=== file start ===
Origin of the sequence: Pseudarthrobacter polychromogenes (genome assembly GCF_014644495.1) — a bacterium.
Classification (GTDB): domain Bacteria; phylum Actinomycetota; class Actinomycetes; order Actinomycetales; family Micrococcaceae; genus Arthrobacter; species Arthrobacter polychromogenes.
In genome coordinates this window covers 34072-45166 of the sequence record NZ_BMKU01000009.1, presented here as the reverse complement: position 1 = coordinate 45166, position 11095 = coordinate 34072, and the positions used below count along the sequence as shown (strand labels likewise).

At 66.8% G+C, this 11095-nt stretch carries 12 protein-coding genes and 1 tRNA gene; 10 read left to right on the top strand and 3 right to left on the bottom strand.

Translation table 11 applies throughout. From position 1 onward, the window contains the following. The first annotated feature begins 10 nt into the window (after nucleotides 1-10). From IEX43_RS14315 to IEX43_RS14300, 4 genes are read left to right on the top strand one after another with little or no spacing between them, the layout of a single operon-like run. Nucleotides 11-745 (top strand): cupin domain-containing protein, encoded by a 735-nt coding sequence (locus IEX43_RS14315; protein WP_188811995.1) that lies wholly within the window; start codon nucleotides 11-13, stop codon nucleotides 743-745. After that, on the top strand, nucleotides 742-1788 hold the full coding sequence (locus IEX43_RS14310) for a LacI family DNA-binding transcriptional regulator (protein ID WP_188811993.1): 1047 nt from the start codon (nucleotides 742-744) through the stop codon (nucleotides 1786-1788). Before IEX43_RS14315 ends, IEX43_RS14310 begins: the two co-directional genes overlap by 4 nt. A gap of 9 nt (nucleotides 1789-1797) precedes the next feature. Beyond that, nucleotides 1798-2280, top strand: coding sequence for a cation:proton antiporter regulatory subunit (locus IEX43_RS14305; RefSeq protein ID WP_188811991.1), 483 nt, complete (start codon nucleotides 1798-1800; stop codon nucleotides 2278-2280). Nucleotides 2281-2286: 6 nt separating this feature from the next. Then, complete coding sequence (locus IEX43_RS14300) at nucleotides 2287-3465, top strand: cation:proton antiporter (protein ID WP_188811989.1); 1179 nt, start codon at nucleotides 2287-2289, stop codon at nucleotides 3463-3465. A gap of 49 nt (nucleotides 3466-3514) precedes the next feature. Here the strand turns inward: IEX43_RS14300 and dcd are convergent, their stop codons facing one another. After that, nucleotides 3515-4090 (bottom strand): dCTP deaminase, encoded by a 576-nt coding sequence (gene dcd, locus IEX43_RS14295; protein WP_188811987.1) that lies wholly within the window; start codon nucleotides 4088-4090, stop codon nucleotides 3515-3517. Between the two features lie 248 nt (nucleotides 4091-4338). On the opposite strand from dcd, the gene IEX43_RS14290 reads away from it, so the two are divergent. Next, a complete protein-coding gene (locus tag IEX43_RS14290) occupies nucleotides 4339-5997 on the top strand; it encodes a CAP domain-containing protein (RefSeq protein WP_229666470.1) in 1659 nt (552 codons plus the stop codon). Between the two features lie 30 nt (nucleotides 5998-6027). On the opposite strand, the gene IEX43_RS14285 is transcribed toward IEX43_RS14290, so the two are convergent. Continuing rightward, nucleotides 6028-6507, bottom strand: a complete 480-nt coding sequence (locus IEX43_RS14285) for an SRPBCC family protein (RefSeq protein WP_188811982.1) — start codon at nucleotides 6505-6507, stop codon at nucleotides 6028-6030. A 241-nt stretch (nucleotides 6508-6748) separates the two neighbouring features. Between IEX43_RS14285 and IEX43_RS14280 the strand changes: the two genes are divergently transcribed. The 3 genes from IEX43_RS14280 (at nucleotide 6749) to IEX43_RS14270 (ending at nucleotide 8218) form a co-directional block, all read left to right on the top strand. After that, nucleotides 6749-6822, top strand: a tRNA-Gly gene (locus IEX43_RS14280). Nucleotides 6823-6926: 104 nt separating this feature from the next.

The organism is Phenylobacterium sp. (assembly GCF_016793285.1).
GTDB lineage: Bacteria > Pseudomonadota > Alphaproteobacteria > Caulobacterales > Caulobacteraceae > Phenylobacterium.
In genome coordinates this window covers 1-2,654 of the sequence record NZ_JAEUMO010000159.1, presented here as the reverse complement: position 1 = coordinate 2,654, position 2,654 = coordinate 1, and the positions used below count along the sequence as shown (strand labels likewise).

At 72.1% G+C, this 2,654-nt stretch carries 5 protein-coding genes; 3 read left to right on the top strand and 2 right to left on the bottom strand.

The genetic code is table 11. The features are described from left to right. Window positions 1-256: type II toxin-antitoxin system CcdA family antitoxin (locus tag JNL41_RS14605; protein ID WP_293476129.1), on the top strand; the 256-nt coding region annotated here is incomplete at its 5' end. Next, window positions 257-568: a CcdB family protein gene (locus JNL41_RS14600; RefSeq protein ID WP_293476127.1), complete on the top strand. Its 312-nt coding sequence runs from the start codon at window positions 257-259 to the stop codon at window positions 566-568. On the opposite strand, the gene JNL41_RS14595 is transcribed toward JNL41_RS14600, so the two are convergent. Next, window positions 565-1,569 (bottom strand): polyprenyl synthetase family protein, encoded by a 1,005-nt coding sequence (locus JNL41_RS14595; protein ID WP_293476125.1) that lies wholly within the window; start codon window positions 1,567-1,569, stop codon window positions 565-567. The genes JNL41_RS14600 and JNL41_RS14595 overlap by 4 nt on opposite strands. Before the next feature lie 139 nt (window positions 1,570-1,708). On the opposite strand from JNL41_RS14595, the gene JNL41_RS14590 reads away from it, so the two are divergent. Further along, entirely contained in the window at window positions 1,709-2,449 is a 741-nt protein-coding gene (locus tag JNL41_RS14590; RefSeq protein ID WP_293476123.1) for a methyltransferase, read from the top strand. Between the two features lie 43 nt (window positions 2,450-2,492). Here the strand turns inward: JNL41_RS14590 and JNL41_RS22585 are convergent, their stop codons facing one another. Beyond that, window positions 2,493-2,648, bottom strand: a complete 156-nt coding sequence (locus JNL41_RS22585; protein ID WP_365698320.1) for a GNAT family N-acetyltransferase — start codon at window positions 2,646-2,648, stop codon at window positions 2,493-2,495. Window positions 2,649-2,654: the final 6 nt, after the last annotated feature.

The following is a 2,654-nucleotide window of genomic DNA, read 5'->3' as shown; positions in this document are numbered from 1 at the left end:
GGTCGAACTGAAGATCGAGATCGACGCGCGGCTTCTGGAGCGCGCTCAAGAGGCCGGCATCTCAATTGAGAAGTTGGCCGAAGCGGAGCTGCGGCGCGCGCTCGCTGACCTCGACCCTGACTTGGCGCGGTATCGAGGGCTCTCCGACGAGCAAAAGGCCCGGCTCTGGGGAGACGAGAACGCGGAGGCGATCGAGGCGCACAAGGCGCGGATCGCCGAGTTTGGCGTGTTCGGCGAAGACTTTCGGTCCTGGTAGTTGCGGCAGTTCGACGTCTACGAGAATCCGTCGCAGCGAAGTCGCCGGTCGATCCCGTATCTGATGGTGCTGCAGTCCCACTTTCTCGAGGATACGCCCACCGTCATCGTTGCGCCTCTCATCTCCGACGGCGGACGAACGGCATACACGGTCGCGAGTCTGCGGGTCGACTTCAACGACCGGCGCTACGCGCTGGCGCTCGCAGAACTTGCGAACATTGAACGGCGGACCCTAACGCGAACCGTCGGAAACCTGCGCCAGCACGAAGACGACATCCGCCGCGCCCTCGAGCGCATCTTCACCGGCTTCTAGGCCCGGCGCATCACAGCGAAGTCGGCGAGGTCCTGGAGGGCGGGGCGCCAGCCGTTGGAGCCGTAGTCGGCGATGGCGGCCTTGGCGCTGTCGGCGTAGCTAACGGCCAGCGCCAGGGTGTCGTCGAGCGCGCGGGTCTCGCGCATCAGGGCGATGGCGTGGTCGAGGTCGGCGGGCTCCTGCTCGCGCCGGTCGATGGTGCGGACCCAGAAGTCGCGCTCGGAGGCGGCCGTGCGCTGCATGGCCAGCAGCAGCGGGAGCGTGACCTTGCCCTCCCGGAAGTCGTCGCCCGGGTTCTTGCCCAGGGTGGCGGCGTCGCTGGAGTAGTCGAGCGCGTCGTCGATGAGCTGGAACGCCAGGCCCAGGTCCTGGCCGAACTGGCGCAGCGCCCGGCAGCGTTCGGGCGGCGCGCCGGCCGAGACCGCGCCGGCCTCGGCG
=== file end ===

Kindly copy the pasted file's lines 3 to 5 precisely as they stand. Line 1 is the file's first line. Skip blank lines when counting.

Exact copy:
In genome coordinates this window covers 34072-45166 of the sequence record NZ_BMKU01000009.1, presented here as the reverse complement: position 1 = coordinate 45166, position 11095 = coordinate 34072, and the positions used below count along the sequence as shown (strand labels likewise).

At 66.8% G+C, this 11095-nt stretch carries 12 protein-coding genes and 1 tRNA gene; 10 read left to right on the top strand and 3 right to left on the bottom strand.

Translation table 11 applies throughout. From position 1 onward, the window contains the following. The first annotated feature begins 10 nt into the window (after nucleotides 1-10). From IEX43_RS14315 to IEX43_RS14300, 4 genes are read left to right on the top strand one after another with little or no spacing between them, the layout of a single operon-like run. Nucleotides 11-745 (top strand): cupin domain-containing protein, encoded by a 735-nt coding sequence (locus IEX43_RS14315; protein WP_188811995.1) that lies wholly within the window; start codon nucleotides 11-13, stop codon nucleotides 743-745. After that, on the top strand, nucleotides 742-1788 hold the full coding sequence (locus IEX43_RS14310) for a LacI family DNA-binding transcriptional regulator (protein ID WP_188811993.1): 1047 nt from the start codon (nucleotides 742-744) through the stop codon (nucleotides 1786-1788). Before IEX43_RS14315 ends, IEX43_RS14310 begins: the two co-directional genes overlap by 4 nt. A gap of 9 nt (nucleotides 1789-1797) precedes the next feature. Beyond that, nucleotides 1798-2280, top strand: coding sequence for a cation:proton antiporter regulatory subunit (locus IEX43_RS14305; RefSeq protein ID WP_188811991.1), 483 nt, complete (start codon nucleotides 1798-1800; stop codon nucleotides 2278-2280). Nucleotides 2281-2286: 6 nt separating this feature from the next. Then, complete coding sequence (locus IEX43_RS14300) at nucleotides 2287-3465, top strand: cation:proton antiporter (protein ID WP_188811989.1); 1179 nt, start codon at nucleotides 2287-2289, stop codon at nucleotides 3463-3465. A gap of 49 nt (nucleotides 3466-3514) precedes the next feature. Here the strand turns inward: IEX43_RS14300 and dcd are convergent, their stop codons facing one another. After that, nucleotides 3515-4090 (bottom strand): dCTP deaminase, encoded by a 576-nt coding sequence (gene dcd, locus IEX43_RS14295; protein WP_188811987.1) that lies wholly within the window; start codon nucleotides 4088-4090, stop codon nucleotides 3515-3517. Between the two features lie 248 nt (nucleotides 4091-4338). On the opposite strand from dcd, the gene IEX43_RS14290 reads away from it, so the two are divergent. Next, a complete protein-coding gene (locus tag IEX43_RS14290) occupies nucleotides 4339-5997 on the top strand; it encodes a CAP domain-containing protein (RefSeq protein WP_229666470.1) in 1659 nt (552 codons plus the stop codon). Between the two features lie 30 nt (nucleotides 5998-6027). On the opposite strand, the gene IEX43_RS14285 is transcribed toward IEX43_RS14290, so the two are convergent. Continuing rightward, nucleotides 6028-6507, bottom strand: a complete 480-nt coding sequence (locus IEX43_RS14285) for an SRPBCC family protein (RefSeq protein WP_188811982.1) — start codon at nucleotides 6505-6507, stop codon at nucleotides 6028-6030. A 241-nt stretch (nucleotides 6508-6748) separates the two neighbouring features. Between IEX43_RS14285 and IEX43_RS14280 the strand changes: the two genes are divergently transcribed. The 3 genes from IEX43_RS14280 (at nucleotide 6749) to IEX43_RS14270 (ending at nucleotide 8218) form a co-directional block, all read left to right on the top strand. After that, nucleotides 6749-6822, top strand: a tRNA-Gly gene (locus IEX43_RS14280). Nucleotides 6823-6926: 104 nt separating this feature from the next.